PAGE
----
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Apple's interest was detailed in a pair of patent applications published this week and discovered by AppleInsider. The first, entitled Haptic Input Device, shows a pen that could receive input from a touch-based device like an iPhone, while the second, Optical Stylus, would feature a camera pressure sensor for more precise control.
In the haptic stylus filing, Apple notes that with a traditional touchscreen device, users can only feel "the rigid surface of the touch screen," rather than sensing textures, individual icons and other objects represented digitally on the screen. A solution to this could be a stylus with haptic feedback.
"An input device capable of generating haptic feedback may help a user navigate content displayed on the screen, and may further serve to enhance the content of various applications by creating a more appealing and realistic user interface," the filing reads, noting that haptic feedback could be provided with any force, vibration or motion that could be sensed by the user.
Apple has shown considerable interest in haptic feedback with iOS devices in recent patent applications published by the U.S. Patent and Trademark Office. One filing unveiled earlier this week described a system that would allow users to feel textures with their fingertips, while another filing from March presented a concept that would use actuators to provide haptic feedback, and also measure the force with which a user touches an iPhone or iPad screen.
Apple's second patent filing discovered this week for an optical stylus notes that traditional, plastic styluses cannot be used to register input on a capacitive touchscreen like is found on the iPhone or iPad. In addition, styluses offer a point smaller than a finger tip, which can give users more precise control.
Apple's optical stylus would include a sensor, such as a camera, that would determine a location and movement of the stylus relative to the touchscreen. The stylus could be configured to either transmit location and movement to the computing device, or to process and filter the location and movement prior to transmission, rather than sending raw data.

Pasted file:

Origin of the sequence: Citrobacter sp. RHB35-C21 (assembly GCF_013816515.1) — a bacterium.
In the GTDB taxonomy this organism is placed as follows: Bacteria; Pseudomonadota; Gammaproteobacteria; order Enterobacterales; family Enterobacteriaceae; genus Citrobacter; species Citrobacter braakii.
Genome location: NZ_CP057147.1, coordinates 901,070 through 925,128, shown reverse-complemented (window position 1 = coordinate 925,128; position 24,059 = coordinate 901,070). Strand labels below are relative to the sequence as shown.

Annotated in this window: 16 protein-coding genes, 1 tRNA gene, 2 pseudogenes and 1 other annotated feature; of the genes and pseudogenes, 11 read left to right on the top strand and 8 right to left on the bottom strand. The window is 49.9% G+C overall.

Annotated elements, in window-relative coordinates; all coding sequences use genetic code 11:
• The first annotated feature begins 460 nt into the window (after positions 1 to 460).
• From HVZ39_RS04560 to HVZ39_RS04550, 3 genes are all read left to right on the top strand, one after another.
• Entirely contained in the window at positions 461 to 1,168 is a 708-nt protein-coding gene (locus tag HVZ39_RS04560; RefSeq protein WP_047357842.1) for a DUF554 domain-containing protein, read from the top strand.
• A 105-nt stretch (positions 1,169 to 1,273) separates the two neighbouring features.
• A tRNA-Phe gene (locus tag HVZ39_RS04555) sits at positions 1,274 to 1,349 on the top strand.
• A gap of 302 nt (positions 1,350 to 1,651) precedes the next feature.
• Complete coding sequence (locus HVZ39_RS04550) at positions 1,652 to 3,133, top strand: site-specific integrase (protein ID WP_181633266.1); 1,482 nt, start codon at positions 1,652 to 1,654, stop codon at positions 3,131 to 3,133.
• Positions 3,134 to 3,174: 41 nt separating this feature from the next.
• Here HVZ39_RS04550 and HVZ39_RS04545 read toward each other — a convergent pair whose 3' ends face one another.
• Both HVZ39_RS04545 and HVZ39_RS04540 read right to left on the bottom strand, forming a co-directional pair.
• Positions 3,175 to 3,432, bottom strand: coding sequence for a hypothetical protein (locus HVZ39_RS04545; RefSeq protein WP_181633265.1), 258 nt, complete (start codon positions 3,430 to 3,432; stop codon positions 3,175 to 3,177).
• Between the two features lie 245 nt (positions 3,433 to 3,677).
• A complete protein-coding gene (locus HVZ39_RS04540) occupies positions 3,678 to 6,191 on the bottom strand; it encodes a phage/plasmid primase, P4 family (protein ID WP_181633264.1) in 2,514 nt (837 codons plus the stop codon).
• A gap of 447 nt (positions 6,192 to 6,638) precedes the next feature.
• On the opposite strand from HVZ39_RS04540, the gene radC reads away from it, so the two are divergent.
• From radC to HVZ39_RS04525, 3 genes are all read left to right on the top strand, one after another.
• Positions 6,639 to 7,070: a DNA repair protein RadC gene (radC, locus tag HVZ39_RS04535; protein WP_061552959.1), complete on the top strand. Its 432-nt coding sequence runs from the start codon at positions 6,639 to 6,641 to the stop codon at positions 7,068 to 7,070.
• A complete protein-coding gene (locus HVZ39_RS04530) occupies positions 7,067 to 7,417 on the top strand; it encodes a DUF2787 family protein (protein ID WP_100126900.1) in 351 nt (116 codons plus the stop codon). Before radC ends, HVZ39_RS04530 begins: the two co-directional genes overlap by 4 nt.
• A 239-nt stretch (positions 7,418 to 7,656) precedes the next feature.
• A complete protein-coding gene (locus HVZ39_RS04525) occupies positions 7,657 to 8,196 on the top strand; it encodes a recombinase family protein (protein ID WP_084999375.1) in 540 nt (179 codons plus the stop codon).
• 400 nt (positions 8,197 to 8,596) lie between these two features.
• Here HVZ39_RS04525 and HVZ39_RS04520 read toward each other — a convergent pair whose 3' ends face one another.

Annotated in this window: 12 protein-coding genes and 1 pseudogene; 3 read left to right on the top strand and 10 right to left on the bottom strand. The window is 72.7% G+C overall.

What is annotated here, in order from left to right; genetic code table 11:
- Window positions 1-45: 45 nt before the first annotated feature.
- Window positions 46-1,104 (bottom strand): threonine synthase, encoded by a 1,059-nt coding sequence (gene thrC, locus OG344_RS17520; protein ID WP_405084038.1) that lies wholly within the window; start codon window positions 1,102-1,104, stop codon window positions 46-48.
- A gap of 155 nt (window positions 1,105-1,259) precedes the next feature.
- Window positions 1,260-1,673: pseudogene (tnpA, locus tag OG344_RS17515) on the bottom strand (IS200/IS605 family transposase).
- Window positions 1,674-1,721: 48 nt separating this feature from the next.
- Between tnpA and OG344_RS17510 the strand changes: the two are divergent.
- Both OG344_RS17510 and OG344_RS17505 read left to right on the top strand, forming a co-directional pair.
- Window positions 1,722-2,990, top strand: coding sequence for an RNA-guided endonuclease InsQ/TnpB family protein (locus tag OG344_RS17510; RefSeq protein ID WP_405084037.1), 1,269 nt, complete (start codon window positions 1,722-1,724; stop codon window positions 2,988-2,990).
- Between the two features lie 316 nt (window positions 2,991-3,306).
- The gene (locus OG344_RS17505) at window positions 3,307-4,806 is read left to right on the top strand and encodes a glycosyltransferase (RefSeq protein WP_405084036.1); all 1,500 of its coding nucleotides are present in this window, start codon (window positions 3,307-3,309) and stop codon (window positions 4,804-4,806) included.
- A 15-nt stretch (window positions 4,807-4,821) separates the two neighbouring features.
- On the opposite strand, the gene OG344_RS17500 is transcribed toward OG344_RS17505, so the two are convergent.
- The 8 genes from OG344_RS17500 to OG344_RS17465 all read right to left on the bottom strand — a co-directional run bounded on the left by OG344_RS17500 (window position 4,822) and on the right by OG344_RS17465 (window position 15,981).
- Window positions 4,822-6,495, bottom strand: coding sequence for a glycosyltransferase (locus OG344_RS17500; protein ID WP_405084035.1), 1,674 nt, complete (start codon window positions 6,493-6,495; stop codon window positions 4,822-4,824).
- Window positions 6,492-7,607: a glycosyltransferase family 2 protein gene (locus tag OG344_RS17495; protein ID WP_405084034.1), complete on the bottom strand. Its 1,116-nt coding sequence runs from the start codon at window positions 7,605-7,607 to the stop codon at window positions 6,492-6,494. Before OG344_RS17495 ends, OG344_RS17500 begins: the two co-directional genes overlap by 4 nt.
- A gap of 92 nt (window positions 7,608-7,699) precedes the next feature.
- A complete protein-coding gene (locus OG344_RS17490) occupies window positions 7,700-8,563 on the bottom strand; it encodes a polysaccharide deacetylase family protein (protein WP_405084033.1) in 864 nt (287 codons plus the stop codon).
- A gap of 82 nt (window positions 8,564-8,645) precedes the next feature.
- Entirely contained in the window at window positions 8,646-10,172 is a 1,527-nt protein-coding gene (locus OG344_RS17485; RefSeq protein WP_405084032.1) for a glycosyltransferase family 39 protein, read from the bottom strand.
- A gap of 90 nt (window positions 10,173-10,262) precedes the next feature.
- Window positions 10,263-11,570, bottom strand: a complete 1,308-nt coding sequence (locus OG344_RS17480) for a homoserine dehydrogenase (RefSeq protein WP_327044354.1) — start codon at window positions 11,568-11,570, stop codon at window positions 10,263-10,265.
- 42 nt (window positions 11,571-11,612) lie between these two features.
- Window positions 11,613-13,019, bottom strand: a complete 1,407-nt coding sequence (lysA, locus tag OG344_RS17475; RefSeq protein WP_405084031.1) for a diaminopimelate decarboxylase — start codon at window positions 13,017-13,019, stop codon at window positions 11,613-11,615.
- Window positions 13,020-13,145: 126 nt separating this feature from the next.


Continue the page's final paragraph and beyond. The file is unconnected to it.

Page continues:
"The relative position of the optical stylus may be determined based on indicia detectable by the optical stylus," the filing reads. "The indicia may further be used in determining the movement of the optical stylus. The indicia may include pixel dependent indicia that are communicated via the pixels displayed by the touch screen or physical or permanent indicia that are physically present on or in the screen.... (that) are imperceptible to the human eye."
Apple's patent filings have previously shown the company's behind-the-scenes takes on styluses for touchscreen devices. One concept discovered last year described concepts such as a "heated stylus" for more precise interaction.
Despite continued stylus-based patent filings from Apple, the prospect of an official Apple stylus for the iPhone or iPad has been largely dismissed because of comments made by the company disparaging stylus-driven user interfaces. Late Apple co-founder Steve Jobs famously said: "If you see a stylus, they blew it."
The haptic stylus filing revealed this week was first filed by Apple with the USPTO in November of 2010, and is credited to inventors Aleksandar Pance and Omar Sze Leung. The optical stylus application was also filed in November of 2010 and includes Leung as an inventor, as well as David I. Simon and David Amm.